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i have a NSDictionary which looks like:

"Item1" = 2.4;
"Item2" = 5.5;
"Item3" = 15.6;

To use this NSDictionary Items in a Table View i have to transfer it to a NSArray, am i right?

So i try:

NSDictionary *dict = [myDict objectForKey:@"items"];

for (id item in dict) {
    [_myArray addObject:[dict objectForKey:item]];

But _myArray keeps empty? What am i doing wrong?

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7 Answers 7

up vote 17 down vote accepted

Leaving aside the technical issues with the code you posted, you asked this:

To use this Dictionary Items in a Table View i have to transfer it to a NSArray, am i right?

The answer to which is: not necessarily. There's nothing intrinsic to the machinery of UITableView, UITableViewDataSource, or UITableViewDelegate that means that your data has to be in an array. You will need to implement various methods to tell the system how many rows are in your table, and what data appears in each row. Many people find it much more natural and efficient to answer those questions with an ordered data structure like an array. But there's no requirement that you do so. If you can write the code to implement those methods with the dictionary you started with, feel free!

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I know it's an old post, but sir, you guessed my thoughts! –  eraser2021999 Aug 26 '14 at 20:28
NSArray * values = [dictionary allValues];
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Hey, i want to add Objects to the Array, not only the values. –  phx Feb 16 '10 at 16:13
If you read the documentation, allValues returns every object that would be returned by invoking objectForKey: for every key in the dictionary. –  Dave DeLong Feb 16 '10 at 16:42
If you want to add more objects, you'll need to make this an NSMutableArray like so: NSMutableArray *values = [[NSMutableArray alloc] initWithArray:[dictionary allValues]]; –  Tim Crowley May 18 '13 at 16:26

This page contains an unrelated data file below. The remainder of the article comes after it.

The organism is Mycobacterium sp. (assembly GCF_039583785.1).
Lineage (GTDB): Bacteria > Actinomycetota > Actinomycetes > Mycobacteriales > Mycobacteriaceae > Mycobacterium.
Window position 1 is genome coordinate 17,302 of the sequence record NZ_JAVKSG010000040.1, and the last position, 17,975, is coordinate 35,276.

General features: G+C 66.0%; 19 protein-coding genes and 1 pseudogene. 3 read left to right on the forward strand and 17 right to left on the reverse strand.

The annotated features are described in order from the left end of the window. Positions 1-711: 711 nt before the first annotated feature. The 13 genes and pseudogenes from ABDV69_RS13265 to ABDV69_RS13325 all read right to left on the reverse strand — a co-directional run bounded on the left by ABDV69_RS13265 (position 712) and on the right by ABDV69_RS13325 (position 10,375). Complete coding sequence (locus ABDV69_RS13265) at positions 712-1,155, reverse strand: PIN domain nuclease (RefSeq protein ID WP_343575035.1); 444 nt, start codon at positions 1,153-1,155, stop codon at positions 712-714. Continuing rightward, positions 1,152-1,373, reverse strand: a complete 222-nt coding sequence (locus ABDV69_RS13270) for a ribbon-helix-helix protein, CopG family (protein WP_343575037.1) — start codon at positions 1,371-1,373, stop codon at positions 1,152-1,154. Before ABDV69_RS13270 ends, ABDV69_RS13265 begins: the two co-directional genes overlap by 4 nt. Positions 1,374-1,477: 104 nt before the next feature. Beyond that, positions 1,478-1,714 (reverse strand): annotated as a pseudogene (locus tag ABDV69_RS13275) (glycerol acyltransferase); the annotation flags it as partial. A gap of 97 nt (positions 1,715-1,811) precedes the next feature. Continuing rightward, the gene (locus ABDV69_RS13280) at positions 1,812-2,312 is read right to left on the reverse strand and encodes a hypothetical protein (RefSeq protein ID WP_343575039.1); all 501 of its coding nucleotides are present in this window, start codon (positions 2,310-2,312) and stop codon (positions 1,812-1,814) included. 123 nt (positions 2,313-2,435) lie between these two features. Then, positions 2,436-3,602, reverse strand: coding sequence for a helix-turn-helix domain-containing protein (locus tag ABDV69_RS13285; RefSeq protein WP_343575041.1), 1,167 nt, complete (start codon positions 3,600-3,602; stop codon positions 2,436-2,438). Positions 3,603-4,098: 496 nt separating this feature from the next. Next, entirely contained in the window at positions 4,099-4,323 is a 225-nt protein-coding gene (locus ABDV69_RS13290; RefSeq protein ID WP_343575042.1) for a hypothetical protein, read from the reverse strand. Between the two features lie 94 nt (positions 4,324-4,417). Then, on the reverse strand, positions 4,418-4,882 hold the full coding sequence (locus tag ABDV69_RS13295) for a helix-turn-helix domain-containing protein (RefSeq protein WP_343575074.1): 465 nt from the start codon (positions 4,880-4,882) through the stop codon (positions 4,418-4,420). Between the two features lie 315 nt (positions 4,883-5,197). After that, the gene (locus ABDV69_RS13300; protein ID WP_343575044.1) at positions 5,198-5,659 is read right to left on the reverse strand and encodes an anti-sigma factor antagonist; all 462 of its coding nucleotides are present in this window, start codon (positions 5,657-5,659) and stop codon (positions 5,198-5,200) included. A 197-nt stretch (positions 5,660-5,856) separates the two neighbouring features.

Why is this not the accepted answer? The other answer didn't even attempt to answer the question, just said "You don't HAVE to! Good Luck!" –  chandhooguy Dec 28 '14 at 21:13
NSArray *keys = [dictionary allKeys];
NSArray *values = [dictionary allValues];
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These two will allow you to split the keys and values of the NSDictionary into two separate NSArrays. Very helpful. –  Trevor Gehman Dec 3 '13 at 20:42

You can create an array of all the objects inside the dictionary and then use it as a datasource for the TableView.

NSArray *aValuesArray = [yourDict allValues];
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There are a few things that could be happening here.

Is the dictionary you have listed the myDict? If so, then you don't have an object with a key of @"items", and the dict variable will be nil. You need to iterate through myDict directly.

Another thing to check is if _myArray is a valid instance of an NSMutableArray. If it's nil, the addObject: method will silently fail.

And a final thing to check is that the objects inside your dictionary are properly encased in NSNumbers (or some other non-primitive type).

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No, myDict is not the example shown above, it should show you that i have a NSDictionary of NSDictionarys. How can i check if my objects are NSNumbers? –  phx Feb 16 '10 at 16:12
Sorry, my fault! I misuse "addObject". I want to addObjects of NSDictionarys to my Array! So i have to do it in another way! –  phx Feb 16 '10 at 16:18

Code Snippet1:

NSMutableArray *array = [[NSMutableArray alloc] init];
NSArray * values = [dictionary allValues];
[array addObject:values];

Code Snippet2: If you want to add further

[array addObject:value1];
[array addObject:value2];
[array addObject:value3];

And so on

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To get all objects in a dictionary, you can also use enumerateKeysAndObjectsUsingBlock: like so:

NSMutableArray *yourArray = [NSMutableArray arrayWithCapacity:6];
[yourDict enumerateKeysAndObjectsUsingBlock:^(id key, id obj, BOOL *stop) {
    [yourArray addObject:obj];
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